The Good Mother Myth by Avital Norman Nathman – Review


The Good Mother Myth

By Avital Norman Nathman

Expected Publication: December 2013

Length: 224 pages

Publisher: Seal Press

Source: Supplied by publisher and Netgalley for Honest Review

Genre: Non Fiction


 images (5)

Synopsis from Goodreads

In an era of mommy blogs, Pinterest, and Facebook, The Good Mother Myth dismantles the social media-fed notion of what it means to be a good mother. This collection of essays takes a realistic look at motherhood and provides a platform for real voices and raw stories, each adding to the narrative of motherhood we don’t tend to see in the headlines or on the news.

From tales of mind-bending, panic-inducing overwhelm to a reflection on using weed instead of wine to deal with the terrible twos, the honesty of the essays creates a community of mothers who refuse to feel like they’re in competition with others, or with the notion of the ideal mom — they’re just trying to find a way to make it work.

With a foreword by Christy Turlington Burns and a contributor list that includes Jessica Valenti, Sharon Lerner, Lisa Duggan, and many more, this remarkable collection seeks to debunk the myth and offer some honesty about what it means to be a mother.

my thoughts


This novel is a must for any expectant Mothers!

This book really hit hard for me, as a young mother of Two autistic children, you are constantly told how to raise them, what you need to do everyday so you don’t screw them up. My son as a newborn would not breast feed the guilt and anguish that I felt as a new mother was horrible, the nurses wouldn’t let me give up and it wasn’t happening, after a week in hospital and a stint in Neonatal ward I told them I was leaving and I was bottle feeding him my breast milk, you would think that I offered to chop off his head. I cried for weeks over it.

Any mother will find parenting hard, with today’s pressures on being the perfect mother, only organic, non gluten, non dairy blah blah, no lollies, TV, or playing games.  It is no wonder that mothers are falling apart all over the place.

I would take my two children to psychologists, dietitians, speech therapists, occupational therapists and more, just to try to understand what they are thinking and what I can do to make it better, here’s the kicker I should have just followed my instincts because I am also Autistic.  But these are professionals right?  Sure but they go by the book.

I am not saying they don’t help anyone they were all wonderful and helped me through some tough times, but later on as they grew older, I found that the stress of managing appointments pulling the kids out of kindy or school to travel over and hour or more to go to the appointments. I eventually gave up.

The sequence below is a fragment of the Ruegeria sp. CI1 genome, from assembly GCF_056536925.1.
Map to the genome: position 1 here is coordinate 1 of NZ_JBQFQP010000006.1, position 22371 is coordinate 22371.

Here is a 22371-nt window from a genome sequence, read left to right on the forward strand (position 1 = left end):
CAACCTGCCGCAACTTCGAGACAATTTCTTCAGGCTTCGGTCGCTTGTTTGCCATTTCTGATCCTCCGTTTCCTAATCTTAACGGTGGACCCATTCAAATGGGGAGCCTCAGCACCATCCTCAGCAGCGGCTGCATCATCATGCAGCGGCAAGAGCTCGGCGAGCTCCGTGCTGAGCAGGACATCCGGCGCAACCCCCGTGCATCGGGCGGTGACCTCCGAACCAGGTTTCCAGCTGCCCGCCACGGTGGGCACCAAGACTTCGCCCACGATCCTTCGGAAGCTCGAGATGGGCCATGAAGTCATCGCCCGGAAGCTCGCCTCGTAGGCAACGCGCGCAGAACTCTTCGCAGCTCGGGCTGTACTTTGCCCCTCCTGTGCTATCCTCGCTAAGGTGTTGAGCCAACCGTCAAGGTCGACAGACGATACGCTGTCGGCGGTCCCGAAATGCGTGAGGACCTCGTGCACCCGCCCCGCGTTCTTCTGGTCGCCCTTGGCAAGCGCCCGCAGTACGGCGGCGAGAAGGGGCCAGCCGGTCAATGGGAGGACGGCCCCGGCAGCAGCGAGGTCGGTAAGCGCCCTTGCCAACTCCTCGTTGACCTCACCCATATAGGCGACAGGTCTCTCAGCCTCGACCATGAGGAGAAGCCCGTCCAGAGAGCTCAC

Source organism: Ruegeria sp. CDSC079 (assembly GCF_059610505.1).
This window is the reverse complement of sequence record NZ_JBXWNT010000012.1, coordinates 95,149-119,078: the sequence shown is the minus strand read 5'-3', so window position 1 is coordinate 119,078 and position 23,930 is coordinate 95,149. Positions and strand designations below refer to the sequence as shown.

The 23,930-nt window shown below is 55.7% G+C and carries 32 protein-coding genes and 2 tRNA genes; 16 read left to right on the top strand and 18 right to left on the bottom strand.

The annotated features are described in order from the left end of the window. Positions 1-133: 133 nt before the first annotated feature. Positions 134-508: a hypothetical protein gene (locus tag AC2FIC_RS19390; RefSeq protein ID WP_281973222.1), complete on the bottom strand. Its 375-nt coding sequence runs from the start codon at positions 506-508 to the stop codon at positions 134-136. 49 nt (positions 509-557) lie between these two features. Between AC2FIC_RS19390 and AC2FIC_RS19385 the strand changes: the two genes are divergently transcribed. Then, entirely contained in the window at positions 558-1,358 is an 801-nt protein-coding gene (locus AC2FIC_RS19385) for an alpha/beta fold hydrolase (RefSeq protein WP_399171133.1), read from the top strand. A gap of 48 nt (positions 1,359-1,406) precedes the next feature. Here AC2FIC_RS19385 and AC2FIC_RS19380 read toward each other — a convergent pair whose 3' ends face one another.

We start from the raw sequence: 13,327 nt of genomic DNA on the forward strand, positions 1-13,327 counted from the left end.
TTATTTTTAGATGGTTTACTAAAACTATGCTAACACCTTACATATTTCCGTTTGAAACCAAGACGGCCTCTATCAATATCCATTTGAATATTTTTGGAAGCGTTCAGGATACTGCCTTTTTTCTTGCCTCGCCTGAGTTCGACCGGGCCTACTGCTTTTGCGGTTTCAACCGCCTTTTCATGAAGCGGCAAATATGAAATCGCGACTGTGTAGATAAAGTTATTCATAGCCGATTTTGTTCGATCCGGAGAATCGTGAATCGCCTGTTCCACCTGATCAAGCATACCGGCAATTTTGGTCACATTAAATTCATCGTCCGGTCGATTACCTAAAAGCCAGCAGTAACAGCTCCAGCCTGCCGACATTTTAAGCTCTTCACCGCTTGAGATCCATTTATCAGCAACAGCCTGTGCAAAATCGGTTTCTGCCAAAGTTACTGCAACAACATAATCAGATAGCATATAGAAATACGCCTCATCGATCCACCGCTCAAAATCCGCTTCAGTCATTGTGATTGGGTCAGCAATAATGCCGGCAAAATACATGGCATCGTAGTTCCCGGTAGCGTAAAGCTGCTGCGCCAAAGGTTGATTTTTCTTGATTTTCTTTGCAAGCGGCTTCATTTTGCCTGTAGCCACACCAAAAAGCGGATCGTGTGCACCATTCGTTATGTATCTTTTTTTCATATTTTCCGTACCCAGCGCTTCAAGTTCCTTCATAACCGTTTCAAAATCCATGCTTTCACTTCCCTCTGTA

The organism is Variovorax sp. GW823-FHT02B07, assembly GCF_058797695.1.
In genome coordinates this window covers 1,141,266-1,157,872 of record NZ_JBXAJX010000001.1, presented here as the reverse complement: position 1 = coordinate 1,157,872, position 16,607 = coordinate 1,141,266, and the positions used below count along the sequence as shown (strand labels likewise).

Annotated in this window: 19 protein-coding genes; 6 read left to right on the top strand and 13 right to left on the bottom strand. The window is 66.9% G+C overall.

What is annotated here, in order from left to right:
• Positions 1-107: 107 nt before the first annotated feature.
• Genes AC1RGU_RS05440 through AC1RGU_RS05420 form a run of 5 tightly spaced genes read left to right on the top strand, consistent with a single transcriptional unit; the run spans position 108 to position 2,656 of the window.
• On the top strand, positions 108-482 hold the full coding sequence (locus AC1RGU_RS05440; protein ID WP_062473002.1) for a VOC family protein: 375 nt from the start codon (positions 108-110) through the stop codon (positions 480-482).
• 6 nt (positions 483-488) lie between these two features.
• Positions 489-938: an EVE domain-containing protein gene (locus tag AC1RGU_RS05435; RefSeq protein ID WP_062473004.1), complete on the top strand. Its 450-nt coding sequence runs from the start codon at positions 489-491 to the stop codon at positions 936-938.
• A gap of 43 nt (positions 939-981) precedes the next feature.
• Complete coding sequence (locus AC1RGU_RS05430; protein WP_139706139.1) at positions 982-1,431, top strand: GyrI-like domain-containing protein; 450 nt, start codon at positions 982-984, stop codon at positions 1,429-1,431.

My kids now go to kindy and school, and I work five days a week, our house is a lot more calmer than ever because I am not stressed the kids don’t have added stress and I figured they are alive, they are growing, they are loved, they eat, they sing, they talk, they play they are healthy and happy. so what if they watch TV to help them calm before bed, or my son only eats bland boring foods and not colorful veggies.   I will never give up trying to challenge them to try new things but in the end everyone is healthy and happy why stress?.

This book is full of essays from real mothers that have let go of the good mother myth.  It opens your eyes to the fact that no one is perfect and the added pressure and stress on new mothers is terrible it is OK to let go, and be a good enough parent.






3 thoughts on “The Good Mother Myth by Avital Norman Nathman – Review

  1. I love this post! I had the same challenge trying to breast feed Will. I tried for 3 months because the nurses told me to try harder, do better. I thought it was my fault, but he was underweight. I was a wreck. Turns out he was allergic. I had no instincts to follow because I got so twisted up, but after that, I calmed down and did my own thing. I tried juggling all those appointments with Will too. Sometimes less is more and too many people think they need to cure autism when Will’s autism is part of who he is. I recently had to tell his 6th grade teachers I wasn’t aiming for Will to be like everyone else. He’s neato the way he is. Just teach him. I think you’re pretty amazing, Jodie. I have to read this book.

  2. Pingback: October Wrap Up | Aussie Bookworm

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